13. If the genre elements sustain the work as a whole, the plot suffers from the meandering quality that frequently plagues late period Allen work. Still, the filmmaking finds its groove in individual moments.
  14. While both pieces of the entire package generally work independently of each other, they have just enough ingredients to necessitate a viewing of the whole thing.
  15. Directors Daniel Junge and Kief Davidson at least manage to cast a broad enough net to put the great big celebration in context: Legos are hotter than ever, and this new documentary effectively tells you why.
  16. Killing Season is like the Saturday morning cartoon version of a terrible movie: still bad, but at least colorful enough to go down easy.
  17. Director Sarah Gavron's celebratory chronicle would inspire strong reactions even if it wasn't much of a movie, but the filmmaker compliments her powerful tale with the immediacy of her filmmaking and performances on the same level. It's an unabashed message-driven story that imbues the past with modern power.
  18. Though it lacks a cohesive means of fusing together its interlocking vignettes, Palo Alto effectively showcases the despair and sophomoric rebellion of teen life with a mature eye that clearly establishes a new filmmaker to watch.
  19. A distinctly uneven but imminently watchable theatrical showcase in which cinematic and stagy devices go head to head with no clear winner.
  20. With its lethargic pace, Hara Kiri may disappoint more often than it delights, but the payoff is extreme in more ways than one.
  21. Elevate nails the mission, but not the message.
  22. On the one hand, Outrage suffers from a cold removal from the events portrayed onscreen, mainly a series of arguments and gory acts of retribution. It's often a terrible bore. But the stylish execution renders many moments into imminently watchable pastiche.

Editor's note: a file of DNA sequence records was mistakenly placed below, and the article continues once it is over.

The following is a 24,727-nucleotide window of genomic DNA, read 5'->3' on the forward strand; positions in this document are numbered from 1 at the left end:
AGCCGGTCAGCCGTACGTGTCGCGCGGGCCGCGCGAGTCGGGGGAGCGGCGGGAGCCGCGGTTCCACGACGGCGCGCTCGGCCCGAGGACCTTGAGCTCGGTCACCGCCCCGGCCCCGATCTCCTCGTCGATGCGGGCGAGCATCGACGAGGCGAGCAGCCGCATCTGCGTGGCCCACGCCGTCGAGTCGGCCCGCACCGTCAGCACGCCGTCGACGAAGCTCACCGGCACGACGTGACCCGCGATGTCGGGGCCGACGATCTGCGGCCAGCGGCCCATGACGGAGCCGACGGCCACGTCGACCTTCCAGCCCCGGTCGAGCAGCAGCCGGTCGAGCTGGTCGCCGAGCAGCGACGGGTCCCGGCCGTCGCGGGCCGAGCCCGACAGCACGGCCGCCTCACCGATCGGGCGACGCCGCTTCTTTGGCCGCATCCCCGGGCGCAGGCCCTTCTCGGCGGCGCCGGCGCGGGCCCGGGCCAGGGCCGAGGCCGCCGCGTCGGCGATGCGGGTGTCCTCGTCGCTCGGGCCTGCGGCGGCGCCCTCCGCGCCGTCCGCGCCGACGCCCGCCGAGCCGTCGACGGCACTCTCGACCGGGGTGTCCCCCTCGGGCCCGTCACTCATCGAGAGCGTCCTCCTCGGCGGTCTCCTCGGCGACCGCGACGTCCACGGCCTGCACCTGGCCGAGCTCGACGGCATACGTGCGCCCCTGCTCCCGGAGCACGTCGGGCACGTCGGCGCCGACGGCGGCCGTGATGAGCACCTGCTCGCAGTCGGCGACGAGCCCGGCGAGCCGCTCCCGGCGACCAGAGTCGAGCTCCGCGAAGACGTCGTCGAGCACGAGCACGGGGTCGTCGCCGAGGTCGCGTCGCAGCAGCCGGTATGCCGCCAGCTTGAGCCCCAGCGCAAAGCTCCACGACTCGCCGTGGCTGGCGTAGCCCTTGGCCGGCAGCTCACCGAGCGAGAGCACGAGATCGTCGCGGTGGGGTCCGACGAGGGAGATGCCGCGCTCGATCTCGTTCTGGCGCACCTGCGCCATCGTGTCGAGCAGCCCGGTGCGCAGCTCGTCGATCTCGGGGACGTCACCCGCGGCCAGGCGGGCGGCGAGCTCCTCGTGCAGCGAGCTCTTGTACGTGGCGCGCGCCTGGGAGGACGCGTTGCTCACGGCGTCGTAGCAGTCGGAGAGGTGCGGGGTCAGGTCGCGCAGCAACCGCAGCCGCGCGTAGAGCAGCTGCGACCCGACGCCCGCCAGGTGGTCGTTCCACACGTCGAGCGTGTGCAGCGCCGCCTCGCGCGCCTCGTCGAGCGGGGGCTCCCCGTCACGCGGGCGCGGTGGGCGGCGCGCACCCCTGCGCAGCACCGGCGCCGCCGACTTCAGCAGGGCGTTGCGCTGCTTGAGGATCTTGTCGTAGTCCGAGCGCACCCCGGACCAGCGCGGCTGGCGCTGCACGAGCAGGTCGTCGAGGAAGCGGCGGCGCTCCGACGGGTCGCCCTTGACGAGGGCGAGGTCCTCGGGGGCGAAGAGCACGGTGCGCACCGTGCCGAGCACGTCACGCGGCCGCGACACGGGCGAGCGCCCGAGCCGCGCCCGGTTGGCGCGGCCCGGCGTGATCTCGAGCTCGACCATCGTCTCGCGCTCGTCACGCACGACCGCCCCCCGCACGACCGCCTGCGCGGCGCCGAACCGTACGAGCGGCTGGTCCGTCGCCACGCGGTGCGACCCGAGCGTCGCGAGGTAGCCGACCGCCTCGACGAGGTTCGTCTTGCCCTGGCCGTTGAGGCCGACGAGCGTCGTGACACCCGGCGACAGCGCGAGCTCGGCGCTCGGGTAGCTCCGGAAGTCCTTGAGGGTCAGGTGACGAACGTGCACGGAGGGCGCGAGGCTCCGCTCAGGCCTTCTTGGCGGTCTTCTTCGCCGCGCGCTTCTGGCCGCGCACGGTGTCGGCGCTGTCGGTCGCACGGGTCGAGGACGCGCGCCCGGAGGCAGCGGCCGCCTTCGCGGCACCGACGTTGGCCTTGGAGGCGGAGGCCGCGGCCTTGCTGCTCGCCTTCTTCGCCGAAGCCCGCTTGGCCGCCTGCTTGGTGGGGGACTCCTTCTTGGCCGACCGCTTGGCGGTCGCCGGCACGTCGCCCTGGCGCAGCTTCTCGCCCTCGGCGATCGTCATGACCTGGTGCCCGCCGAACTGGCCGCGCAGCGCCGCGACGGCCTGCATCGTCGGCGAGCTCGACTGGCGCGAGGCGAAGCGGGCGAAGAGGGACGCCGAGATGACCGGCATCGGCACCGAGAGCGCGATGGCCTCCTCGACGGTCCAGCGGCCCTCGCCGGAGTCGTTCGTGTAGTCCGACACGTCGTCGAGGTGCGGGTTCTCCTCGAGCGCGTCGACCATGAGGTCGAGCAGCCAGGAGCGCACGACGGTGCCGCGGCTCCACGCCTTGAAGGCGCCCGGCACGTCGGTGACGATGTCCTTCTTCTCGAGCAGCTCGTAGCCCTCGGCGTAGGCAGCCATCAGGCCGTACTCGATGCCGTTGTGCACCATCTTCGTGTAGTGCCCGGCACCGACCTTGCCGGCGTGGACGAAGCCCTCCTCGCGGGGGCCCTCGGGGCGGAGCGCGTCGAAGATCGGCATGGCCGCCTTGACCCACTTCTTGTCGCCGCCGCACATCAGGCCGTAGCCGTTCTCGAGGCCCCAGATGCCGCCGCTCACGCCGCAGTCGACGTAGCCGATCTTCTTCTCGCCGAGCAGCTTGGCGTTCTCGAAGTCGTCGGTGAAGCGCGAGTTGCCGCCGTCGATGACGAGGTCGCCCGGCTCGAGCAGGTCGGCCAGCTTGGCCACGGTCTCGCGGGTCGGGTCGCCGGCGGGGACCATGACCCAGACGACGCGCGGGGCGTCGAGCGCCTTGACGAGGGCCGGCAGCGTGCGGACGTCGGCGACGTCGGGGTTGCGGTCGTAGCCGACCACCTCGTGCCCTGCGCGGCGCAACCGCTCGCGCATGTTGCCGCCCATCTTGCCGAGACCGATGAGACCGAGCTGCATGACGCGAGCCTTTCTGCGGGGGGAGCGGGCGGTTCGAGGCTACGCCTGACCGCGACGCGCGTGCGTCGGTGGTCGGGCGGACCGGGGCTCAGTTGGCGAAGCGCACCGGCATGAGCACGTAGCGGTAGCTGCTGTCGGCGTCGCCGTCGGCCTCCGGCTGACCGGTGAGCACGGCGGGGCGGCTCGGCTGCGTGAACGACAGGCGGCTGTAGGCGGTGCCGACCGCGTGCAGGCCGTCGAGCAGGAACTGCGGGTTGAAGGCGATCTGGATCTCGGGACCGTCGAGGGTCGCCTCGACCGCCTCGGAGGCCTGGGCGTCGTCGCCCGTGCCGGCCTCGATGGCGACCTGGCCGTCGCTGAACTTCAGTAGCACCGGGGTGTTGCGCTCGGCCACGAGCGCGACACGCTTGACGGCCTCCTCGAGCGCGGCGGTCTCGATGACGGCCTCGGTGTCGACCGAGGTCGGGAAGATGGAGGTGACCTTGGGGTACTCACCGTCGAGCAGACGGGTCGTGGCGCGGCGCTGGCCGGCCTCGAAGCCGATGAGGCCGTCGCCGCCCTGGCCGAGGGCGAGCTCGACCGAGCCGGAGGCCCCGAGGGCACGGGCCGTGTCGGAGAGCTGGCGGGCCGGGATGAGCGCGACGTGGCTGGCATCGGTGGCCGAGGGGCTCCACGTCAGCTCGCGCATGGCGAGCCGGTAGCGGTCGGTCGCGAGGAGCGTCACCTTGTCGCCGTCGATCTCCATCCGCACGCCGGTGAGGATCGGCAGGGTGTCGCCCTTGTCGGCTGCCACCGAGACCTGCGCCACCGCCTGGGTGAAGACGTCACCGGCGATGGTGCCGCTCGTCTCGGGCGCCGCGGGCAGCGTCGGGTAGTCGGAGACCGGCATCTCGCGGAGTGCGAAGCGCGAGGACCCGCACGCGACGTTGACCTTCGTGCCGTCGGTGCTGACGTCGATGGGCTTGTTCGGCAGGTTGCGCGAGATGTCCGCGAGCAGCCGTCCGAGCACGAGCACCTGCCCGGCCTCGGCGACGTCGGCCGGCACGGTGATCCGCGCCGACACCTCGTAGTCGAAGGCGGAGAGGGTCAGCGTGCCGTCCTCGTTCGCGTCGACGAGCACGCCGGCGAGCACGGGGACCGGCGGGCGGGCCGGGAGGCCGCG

23. The opposing genre extremes never entirely come together.
  24. High-Rise isn't an entirely cohesive accomplishment, but that's part of its zany appeal. While in certain ways his weakest film, it maintains the morbid entertainment value found throughout Wheatley's work while marking an ambitious step up in scale.
  25. Like a gesture from the rapper acknowledging his crowd, "Time Is Illmatic" is competent bait for Nas fans that leaves the door open just wide enough for newcomers to appreciate the fuss from afar.
  26. Undoubtedly one of the weirder, narratively sophisticated adult dramas released by a major studio this year, The Counselor is also just enjoyable enough to hint at the unrealized potential of the main talent behind its creation.
    • 67 Metascore
    • 75 Critic Score
    In an age of flashier adaptations of Conan Doyle’s classic literary character, Condon's film might be appreciated as a refreshingly old-fashioned outing, even with its own variations on the character in mind.
  27. Though slow-going for much of its running time, Arbor's delicate tale culminates with a frighteningly choreographed tragedy, but tacks on a beautifully evocative and mostly wordless epilogue that carries the semblance of progress.
  28. The cumulative effect is occasionally dizzying but transparent, a frantic attempt to cram themes into cinematic conceit.